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Treasury Wine Estates & Magnis Energy Technologies in our investor webinar on 1 November 2023

November 1, 2023

Magnis Energy Technologies, MNS, Treasury Wine Estates, TWE

Treasury Wine Estates & Magnis Energy Technologies


This week in our Investor Webinar we discuss TWE and MNS:


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Marc: Good morning. It’s the 1st of November, and it’s time for our weekly investor webinar. Morning, Stuart.

Stuart: Good morning.

Marc: It’s November already. It’s a sprint through the finish line now, right?

Stuart: Right. But the markets are still open, so there’s plenty to talk about.

Marc: Oh, definitely. Actually, it looks like the market might be turning just a little bit now. But might be too early to call that at the moment, but… In any case, we’ve got two companies to talk about, Magnis, and I think they changed their name. It’s now Magnis Energy Technologies and Treasury Wine. So, let’s kick it off, Stuart with Magnis.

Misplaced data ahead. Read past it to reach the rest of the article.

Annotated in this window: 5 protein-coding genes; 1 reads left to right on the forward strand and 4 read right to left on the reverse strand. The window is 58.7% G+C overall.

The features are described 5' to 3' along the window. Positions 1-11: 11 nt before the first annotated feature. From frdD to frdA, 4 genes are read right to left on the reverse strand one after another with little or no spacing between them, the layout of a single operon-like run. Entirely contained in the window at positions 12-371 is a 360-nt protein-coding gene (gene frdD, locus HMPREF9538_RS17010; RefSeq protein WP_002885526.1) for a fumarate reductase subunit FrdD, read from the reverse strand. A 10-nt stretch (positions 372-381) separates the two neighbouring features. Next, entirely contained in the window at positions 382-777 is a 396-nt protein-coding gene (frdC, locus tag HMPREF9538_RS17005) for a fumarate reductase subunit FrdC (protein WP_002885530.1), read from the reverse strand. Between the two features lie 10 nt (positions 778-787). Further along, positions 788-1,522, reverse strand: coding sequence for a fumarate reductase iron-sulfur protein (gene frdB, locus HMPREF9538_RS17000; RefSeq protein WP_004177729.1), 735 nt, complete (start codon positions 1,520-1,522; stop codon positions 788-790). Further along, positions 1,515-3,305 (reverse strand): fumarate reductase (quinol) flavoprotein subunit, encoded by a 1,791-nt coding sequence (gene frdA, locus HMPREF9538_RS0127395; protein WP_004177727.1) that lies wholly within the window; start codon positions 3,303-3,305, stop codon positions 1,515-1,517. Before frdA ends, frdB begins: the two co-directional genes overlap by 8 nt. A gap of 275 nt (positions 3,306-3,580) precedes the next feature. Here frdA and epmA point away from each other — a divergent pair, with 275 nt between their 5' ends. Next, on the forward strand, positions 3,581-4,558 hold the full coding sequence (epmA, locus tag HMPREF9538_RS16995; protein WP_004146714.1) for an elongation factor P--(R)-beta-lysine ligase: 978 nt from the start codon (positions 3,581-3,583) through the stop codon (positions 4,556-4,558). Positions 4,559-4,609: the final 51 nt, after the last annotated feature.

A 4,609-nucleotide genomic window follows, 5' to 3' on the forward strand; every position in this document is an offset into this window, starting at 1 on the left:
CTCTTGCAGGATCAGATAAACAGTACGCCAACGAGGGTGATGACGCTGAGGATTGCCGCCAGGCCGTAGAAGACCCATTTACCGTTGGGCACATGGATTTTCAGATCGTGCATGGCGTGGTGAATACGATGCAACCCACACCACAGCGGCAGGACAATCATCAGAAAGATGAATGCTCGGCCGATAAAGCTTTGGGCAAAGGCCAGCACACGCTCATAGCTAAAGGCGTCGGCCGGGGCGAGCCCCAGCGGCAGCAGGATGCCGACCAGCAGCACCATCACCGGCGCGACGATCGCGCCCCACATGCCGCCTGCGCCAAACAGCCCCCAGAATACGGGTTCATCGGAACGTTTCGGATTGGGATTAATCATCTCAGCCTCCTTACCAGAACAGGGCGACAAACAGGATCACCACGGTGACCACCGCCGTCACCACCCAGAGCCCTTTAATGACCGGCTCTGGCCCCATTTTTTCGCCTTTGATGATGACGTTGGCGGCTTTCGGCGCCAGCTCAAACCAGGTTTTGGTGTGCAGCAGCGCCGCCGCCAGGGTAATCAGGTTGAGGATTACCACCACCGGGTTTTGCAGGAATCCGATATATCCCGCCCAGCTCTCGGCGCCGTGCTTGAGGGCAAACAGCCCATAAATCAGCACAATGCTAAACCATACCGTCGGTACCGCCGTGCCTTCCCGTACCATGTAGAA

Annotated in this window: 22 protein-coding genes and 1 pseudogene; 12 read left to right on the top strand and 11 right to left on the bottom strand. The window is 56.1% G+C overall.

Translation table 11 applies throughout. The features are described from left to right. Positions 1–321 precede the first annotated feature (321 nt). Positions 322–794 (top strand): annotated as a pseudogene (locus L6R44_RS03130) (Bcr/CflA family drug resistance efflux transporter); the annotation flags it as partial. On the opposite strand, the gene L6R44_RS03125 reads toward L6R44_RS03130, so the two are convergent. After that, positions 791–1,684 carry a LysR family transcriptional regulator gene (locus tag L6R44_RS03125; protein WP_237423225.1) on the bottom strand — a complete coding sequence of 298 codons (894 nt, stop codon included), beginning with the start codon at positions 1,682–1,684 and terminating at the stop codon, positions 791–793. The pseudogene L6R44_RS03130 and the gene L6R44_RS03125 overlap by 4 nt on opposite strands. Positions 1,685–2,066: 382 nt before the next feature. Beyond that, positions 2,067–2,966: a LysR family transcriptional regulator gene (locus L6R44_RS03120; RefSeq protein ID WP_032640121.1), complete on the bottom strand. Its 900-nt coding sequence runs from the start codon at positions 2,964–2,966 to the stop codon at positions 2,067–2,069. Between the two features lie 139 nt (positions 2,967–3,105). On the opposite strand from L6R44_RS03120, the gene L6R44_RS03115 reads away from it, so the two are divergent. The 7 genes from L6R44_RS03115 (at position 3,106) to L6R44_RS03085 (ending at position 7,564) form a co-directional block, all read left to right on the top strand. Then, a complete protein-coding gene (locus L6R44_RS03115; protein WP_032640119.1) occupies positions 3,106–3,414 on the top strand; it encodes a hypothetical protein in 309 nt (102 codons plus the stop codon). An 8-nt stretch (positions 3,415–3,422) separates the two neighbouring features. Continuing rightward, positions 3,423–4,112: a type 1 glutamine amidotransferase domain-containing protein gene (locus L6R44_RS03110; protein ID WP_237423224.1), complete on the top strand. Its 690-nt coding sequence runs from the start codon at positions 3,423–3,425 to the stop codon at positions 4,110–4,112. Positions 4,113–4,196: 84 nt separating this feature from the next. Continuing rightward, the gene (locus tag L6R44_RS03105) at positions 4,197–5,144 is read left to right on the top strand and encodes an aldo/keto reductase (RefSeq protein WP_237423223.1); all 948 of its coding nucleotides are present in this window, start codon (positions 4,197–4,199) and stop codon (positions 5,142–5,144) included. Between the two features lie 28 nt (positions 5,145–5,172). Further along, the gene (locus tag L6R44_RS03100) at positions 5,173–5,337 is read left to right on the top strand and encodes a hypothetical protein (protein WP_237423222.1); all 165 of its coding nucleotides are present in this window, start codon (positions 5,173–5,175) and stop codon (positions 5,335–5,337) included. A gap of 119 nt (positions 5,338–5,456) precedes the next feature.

Stuart: So salutary warning here for investors, don’t get too excited about concept stocks. A few years ago anything that was gonna make or develop lithium-ion batteries was all the rage. You had companies like Navionics from Canada, and Magnis were really running hard. So Magnis has started life just as one other Tanzanian Graphite project developer. It put that to one side and then started getting involved in technologies to actually make lithium-ion batteries. They had a Nobel laureate on their board because of the technology that they had. But at the moment, no one wants to touch this stock. Marc, if you click to the next slide, we’ll see how bad things are. I suspect people who bought back in March are not happy. What do you think, Marc?

Marc: Yeah, that’s an understatement, a euphemism, I think. I think they’re at the rope store at the moment if you look at this.